The financial landscape of the UK at the moment has many households concerned, as the Bank of England warns that the inflation rate could reach as high as 10% in the coming months. As wages continue to fall in real terms, questions about what can be done to improve individual situations begin to arise.
One major option that is seeing increased interest from workers in the UK is that of starting up a side hustle – that is, starting up an informal secondary business on top of day-to-day work in order to subsidise household costs. But could it actually be beneficial, and how would you go about starting one?
What are the Benefits of Starting a Side Hustle?
Greater Financial Freedom
Money is perhaps the initial motivation that brought you to thinking about starting a side hustle, and it remains the primary benefit to starting up secondary work. Bringing in that little bit more money can help alleviate any stress brought on by the growing cost-of-living crisis, especially where vital expenditures like fuel and energy increase seemingly exponentially. A side-hustle can help to keep you liquid, and enable you a little more financial freedom even in difficult times.
Build a New Skillset
Investing time and energy into a self-run side-business can also help you to develop skills that you may not otherwise get to develop in day-to-day life. This applies universally; you may be looking to monetise a hobby, in which case you get to justify spending more time on the hobby and improving as a result.
Alternatively, you may have little experience handling accounting and finances, where running your own business enables you to get to grips with spreadsheets, funding and money management. Whatever you’re developing will help you improve your offerings across the board, and could help you professionally as well.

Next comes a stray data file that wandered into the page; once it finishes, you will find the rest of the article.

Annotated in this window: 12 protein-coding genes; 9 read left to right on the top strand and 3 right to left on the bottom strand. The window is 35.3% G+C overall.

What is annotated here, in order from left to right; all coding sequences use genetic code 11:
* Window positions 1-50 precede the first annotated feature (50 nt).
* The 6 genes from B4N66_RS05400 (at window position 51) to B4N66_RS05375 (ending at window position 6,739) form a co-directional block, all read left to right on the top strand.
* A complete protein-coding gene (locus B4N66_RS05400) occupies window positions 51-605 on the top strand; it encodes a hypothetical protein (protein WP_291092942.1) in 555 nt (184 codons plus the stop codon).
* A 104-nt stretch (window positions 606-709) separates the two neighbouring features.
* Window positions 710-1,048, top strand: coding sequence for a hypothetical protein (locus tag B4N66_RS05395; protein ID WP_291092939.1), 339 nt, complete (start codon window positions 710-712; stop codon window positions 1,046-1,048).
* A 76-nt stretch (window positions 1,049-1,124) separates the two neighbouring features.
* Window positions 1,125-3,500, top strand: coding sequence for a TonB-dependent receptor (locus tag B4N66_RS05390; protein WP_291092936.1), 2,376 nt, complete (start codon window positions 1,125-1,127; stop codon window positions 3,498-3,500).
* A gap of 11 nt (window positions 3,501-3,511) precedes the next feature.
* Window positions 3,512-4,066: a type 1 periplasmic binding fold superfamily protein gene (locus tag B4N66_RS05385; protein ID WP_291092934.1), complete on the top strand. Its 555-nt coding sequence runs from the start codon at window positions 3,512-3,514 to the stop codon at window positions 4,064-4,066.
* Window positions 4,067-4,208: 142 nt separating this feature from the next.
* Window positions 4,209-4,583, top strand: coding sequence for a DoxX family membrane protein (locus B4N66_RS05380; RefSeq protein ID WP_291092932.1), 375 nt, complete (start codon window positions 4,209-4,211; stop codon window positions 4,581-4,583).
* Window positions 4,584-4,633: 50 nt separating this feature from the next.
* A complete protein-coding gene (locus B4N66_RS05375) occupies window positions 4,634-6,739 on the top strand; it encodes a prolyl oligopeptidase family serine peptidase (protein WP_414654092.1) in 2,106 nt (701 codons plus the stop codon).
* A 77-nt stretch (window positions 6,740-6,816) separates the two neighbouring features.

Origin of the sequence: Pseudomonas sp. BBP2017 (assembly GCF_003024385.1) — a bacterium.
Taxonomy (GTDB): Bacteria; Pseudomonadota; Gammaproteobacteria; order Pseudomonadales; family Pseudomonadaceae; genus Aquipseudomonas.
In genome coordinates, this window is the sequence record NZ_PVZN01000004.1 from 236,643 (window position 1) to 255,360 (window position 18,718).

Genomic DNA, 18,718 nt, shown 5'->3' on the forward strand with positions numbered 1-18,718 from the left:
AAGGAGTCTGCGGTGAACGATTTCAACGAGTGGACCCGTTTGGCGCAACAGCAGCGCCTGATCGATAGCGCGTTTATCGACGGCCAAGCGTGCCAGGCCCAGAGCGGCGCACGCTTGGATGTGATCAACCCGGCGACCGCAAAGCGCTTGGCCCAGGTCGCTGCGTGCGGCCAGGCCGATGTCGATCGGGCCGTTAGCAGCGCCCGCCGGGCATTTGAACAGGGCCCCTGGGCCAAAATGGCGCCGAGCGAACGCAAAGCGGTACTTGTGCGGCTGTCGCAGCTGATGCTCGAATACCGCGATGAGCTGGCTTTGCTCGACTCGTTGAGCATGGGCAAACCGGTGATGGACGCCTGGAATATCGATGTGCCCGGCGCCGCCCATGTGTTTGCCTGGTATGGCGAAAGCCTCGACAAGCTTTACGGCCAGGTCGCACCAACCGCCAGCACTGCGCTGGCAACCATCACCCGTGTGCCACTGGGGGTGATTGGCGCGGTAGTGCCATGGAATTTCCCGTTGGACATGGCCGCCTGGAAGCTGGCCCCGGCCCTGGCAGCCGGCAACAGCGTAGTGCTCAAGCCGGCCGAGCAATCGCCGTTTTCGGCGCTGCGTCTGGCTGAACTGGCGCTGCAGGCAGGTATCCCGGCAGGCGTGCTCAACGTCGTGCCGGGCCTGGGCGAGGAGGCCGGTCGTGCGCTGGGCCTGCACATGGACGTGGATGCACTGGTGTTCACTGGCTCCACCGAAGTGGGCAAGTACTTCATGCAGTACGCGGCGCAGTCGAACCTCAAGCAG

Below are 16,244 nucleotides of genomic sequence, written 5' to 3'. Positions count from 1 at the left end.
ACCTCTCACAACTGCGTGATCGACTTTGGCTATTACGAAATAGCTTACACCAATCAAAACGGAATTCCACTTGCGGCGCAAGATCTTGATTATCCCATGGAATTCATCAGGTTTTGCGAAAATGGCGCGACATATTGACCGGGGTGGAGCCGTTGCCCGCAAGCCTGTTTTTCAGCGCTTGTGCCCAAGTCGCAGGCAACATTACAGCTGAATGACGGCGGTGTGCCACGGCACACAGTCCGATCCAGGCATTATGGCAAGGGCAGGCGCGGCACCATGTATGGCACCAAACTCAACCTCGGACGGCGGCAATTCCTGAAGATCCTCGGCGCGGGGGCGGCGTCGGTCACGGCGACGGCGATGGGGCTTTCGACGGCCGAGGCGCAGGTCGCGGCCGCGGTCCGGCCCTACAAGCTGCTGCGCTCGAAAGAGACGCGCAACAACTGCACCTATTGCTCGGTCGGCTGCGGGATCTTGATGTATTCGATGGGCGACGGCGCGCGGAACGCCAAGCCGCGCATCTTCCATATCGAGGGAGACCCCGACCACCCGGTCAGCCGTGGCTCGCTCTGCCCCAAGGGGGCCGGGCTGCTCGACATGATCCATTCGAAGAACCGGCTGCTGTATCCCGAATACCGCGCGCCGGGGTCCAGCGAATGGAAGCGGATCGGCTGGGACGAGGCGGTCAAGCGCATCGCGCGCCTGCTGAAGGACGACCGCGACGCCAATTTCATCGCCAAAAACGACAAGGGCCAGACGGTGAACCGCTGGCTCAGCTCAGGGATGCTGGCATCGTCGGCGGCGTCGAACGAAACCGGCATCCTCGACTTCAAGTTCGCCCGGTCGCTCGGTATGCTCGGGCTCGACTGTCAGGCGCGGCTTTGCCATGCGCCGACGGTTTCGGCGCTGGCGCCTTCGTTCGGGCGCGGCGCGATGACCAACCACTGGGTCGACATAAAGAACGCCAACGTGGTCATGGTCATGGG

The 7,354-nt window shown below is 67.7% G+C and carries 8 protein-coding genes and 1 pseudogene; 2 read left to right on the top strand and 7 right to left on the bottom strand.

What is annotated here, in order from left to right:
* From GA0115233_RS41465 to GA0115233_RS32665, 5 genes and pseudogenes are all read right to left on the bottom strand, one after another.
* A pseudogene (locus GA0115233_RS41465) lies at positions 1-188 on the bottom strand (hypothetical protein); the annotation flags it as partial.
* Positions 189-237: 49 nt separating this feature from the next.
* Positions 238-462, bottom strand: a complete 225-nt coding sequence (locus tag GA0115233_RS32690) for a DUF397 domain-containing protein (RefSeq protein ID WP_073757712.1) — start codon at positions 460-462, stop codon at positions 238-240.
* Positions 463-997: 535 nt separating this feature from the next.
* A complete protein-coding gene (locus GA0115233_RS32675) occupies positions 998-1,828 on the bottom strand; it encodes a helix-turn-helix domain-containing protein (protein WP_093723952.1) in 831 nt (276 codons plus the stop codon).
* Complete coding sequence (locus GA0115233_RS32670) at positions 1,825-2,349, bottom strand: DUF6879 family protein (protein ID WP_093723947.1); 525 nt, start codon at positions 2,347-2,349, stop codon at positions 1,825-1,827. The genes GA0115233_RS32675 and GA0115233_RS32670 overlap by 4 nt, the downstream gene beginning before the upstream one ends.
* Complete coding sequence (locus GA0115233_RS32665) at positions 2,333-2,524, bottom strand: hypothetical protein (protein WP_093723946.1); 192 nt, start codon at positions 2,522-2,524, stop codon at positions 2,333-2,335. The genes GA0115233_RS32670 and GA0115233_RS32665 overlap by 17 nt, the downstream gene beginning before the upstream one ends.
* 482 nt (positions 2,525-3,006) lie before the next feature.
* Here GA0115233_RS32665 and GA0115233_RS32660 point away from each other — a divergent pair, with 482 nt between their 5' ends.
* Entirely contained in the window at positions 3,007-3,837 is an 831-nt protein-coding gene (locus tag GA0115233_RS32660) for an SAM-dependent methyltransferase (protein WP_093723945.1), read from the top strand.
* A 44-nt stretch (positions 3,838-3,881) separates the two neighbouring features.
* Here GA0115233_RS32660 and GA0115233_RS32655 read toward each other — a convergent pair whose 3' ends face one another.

How Should You Get Started?
Register for Self-Assessment
Before you make any official in-roads to earning money, you should take a minute to register for Self-Assessment. Even if you have a full-time day job, starting up a side hustle counts as a form of self-employment, and if you earn more than £1000 in a given tax year you will be liable to pay income tax on your earnings. The upside is that any expenses related to your business can help you bring down your tax bill.
With the back-end admin sorted out, you can begin to advertise your services properly. There are myriad ways to do this in the modern day, but you cannot go wrong with printing business cards and handing them out to friends and acquaintances. Rather than relying on digital ads and algorithms to sell your work to relative strangers, you can build an organic customer base from friends first, then word-of-mouth second. This will also help you keep on top of your workload.
Budget for the Short and Long Term
With your first round of customers or clients in the bag, you can start to get a picture of what your operating expenses will really look like. Using transaction information from your first weeks of operation, you can extrapolate out and figure out a long-term plan for funding – and also what you could stand to earn.